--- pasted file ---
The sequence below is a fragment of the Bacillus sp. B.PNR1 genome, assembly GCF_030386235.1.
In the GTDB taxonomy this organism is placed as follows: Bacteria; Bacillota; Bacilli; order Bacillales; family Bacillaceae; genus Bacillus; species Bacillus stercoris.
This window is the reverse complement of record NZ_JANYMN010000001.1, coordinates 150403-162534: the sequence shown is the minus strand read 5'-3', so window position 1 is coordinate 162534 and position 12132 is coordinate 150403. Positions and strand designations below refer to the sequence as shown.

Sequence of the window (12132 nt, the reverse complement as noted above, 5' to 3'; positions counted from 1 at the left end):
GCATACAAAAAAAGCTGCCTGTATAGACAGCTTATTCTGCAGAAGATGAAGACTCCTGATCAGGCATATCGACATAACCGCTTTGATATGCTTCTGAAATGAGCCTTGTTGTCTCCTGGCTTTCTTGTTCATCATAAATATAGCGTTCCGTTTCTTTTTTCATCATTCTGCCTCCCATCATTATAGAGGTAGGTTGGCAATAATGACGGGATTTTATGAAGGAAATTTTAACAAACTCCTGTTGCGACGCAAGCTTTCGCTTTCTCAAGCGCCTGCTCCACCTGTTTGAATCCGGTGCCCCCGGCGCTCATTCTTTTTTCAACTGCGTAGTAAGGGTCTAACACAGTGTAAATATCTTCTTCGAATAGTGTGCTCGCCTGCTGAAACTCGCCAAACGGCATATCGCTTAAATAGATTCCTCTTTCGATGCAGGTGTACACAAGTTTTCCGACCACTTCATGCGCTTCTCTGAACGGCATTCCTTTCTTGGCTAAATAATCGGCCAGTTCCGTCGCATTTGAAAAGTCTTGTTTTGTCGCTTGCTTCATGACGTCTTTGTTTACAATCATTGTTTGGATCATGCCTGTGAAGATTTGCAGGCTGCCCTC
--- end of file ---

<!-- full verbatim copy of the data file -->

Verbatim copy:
The sequence below is a fragment of the Bacillus sp. B.PNR1 genome, assembly GCF_030386235.1.
In the GTDB taxonomy this organism is placed as follows: Bacteria; Bacillota; Bacilli; order Bacillales; family Bacillaceae; genus Bacillus; species Bacillus stercoris.
This window is the reverse complement of record NZ_JANYMN010000001.1, coordinates 150403-162534: the sequence shown is the minus strand read 5'-3', so window position 1 is coordinate 162534 and position 12132 is coordinate 150403. Positions and strand designations below refer to the sequence as shown.

Sequence of the window (12132 nt, the reverse complement as noted above, 5' to 3'; positions counted from 1 at the left end):
GCATACAAAAAAAGCTGCCTGTATAGACAGCTTATTCTGCAGAAGATGAAGACTCCTGATCAGGCATATCGACATAACCGCTTTGATATGCTTCTGAAATGAGCCTTGTTGTCTCCTGGCTTTCTTGTTCATCATAAATATAGCGTTCCGTTTCTTTTTTCATCATTCTGCCTCCCATCATTATAGAGGTAGGTTGGCAATAATGACGGGATTTTATGAAGGAAATTTTAACAAACTCCTGTTGCGACGCAAGCTTTCGCTTTCTCAAGCGCCTGCTCCACCTGTTTGAATCCGGTGCCCCCGGCGCTCATTCTTTTTTCAACTGCGTAGTAAGGGTCTAACACAGTGTAAATATCTTCTTCGAATAGTGTGCTCGCCTGCTGAAACTCGCCAAACGGCATATCGCTTAAATAGATTCCTCTTTCGATGCAGGTGTACACAAGTTTTCCGACCACTTCATGCGCTTCTCTGAACGGCATTCCTTTCTTGGCTAAATAATCGGCCAGTTCCGTCGCATTTGAAAAGTCTTGTTTTGTCGCTTGCTTCATGACGTCTTTGTTTACAATCATTGTTTGGATCATGCCTGTGAAGATTTGCAGGCTGCCCTC